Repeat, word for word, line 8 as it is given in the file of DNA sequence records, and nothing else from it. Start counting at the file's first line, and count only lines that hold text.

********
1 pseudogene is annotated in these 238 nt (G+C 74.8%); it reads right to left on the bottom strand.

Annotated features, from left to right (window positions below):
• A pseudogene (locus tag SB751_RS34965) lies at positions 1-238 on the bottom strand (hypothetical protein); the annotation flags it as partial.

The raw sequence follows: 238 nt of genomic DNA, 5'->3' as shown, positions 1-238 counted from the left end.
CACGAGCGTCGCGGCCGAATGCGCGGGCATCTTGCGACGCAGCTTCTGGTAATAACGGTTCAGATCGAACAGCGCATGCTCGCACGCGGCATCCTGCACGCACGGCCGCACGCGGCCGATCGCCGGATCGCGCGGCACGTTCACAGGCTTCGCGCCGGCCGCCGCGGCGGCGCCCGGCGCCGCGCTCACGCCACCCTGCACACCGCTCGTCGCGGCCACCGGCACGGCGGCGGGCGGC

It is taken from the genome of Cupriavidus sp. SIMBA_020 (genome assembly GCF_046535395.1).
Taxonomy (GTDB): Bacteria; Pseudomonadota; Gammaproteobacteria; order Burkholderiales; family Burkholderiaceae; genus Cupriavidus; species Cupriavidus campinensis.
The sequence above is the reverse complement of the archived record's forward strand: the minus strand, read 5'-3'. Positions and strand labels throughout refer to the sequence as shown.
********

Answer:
The sequence above is the reverse complement of the archived record's forward strand: the minus strand, read 5'-3'. Positions and strand labels throughout refer to the sequence as shown.